Do you have trouble following along and start to feel overwhelmed at family get-togethers and parties with friends? If so, you’re not alone. This is a common phenomenon for people with untreated hearing loss.
A recent study found that the presence of background noise actually causes too many brain cells to fire. We review more about the study below.
About the Study
The study, entitled “Decreased Modulation of Population Correlations in Auditory Cortex Is Associated with Decreased Auditory Detection Performance in Old Mice,” was published in the Journal of Neuroscience in December 2022. Contributing researchers are from Johns Hopkins University and the University of Maryland.
For this study, researchers worked with old and young mice. They recorded the activity of 8,078 neurons, or brain cells, in the brain’s auditory cortex region in 12 older mice, ages 16 to 24 months, and 10 younger mice, ages two to six months.
The researchers conditioned the mice to lick a water spout whenever a tone was played. They had the mice do this over silence and over white noise in the background.
In silence, the old and young mice licked the water spout consistently whenever the tone was played. But once the white noise was introduced, the old mice had difficulty detecting the tone. In some cases, they even licked the water spout before the tone was played.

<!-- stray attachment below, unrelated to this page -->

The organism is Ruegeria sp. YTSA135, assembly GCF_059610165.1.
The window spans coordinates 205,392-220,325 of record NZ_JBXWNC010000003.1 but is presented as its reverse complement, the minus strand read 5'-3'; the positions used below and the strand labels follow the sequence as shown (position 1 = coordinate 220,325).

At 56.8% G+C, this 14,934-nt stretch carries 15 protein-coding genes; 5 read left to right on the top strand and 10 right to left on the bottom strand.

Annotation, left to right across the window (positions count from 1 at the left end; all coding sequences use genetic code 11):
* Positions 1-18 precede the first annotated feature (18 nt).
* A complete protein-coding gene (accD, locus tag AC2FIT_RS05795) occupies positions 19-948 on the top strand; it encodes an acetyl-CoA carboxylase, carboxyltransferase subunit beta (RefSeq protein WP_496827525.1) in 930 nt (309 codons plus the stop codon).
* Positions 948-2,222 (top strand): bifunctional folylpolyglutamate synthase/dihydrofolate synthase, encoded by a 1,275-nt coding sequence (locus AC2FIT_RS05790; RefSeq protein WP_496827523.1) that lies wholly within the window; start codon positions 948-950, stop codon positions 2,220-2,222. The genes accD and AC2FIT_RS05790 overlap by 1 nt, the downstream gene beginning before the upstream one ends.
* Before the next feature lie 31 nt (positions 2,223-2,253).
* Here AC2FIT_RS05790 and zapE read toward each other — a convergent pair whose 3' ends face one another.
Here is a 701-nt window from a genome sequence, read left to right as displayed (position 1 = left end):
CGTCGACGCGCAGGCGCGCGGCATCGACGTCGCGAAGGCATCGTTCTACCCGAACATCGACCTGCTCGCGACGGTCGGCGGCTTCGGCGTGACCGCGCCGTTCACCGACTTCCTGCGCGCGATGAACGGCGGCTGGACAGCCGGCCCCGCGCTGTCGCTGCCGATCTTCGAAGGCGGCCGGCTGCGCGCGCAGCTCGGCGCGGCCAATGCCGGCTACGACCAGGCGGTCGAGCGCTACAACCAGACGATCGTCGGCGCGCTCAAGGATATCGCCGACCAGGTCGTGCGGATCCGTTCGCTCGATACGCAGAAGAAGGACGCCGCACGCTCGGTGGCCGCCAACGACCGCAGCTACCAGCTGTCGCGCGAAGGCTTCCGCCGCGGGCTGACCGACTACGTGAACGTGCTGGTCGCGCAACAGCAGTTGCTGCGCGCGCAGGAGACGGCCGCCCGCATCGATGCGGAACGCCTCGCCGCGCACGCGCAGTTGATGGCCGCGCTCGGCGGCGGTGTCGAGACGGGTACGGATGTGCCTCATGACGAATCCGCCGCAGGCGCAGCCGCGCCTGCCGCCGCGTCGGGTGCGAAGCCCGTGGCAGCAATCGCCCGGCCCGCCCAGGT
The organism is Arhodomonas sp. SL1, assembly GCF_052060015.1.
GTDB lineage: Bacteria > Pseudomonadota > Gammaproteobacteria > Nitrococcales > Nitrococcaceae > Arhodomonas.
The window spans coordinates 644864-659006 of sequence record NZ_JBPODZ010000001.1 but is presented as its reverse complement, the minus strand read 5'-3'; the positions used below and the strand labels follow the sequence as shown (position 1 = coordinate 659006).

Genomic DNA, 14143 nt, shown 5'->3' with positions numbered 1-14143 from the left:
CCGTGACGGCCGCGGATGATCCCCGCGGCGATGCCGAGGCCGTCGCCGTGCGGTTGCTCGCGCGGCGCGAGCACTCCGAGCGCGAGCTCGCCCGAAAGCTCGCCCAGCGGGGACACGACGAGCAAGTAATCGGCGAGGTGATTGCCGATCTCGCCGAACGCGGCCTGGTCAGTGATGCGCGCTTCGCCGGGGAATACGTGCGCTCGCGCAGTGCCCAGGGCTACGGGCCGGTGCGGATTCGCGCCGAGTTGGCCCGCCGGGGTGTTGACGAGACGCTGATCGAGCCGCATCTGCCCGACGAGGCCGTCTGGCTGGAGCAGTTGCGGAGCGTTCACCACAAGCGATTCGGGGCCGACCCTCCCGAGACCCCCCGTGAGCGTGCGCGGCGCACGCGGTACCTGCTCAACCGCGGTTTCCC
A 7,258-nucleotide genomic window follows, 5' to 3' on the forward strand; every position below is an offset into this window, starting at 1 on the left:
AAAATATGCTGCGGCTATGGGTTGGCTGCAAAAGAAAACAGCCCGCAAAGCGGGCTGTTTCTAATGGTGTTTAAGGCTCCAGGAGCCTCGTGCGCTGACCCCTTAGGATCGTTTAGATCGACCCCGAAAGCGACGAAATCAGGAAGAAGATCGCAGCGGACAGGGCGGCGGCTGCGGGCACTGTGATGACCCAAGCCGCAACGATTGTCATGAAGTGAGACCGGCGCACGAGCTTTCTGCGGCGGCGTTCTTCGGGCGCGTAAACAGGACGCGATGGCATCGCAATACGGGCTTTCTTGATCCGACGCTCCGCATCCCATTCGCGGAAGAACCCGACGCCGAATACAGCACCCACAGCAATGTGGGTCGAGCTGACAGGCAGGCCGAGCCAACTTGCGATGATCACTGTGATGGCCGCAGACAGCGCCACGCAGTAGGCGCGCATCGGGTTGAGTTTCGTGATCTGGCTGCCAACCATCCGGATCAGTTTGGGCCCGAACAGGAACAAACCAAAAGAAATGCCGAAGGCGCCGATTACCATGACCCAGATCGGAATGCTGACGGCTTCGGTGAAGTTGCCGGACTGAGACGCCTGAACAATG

The researchers saw that there was twice as much neural activity in the old mice than in the young mice when the white noise was present. In the young mice, though some neuron activity increased, others decreased.
Therefore, the old mice could not suppress the effects of the white noise on neural activity, while the young mice could.
With this study comes good news: The researchers believe that mammals’ brains have flexible learning potential that enables them to be taught to focus on individual sounds amid distracting background noise. Consider how many of us can focus on our conversation partner’s voice at Yard House on West Olympic Boulevard amid other conversations and clanking dishes. The authors acknowledge, however, more research is needed on this topic.
For more information on hearing loss treatment, such as with hearing aids, or to schedule an appointment with an expert audiologist, call The House Institute today.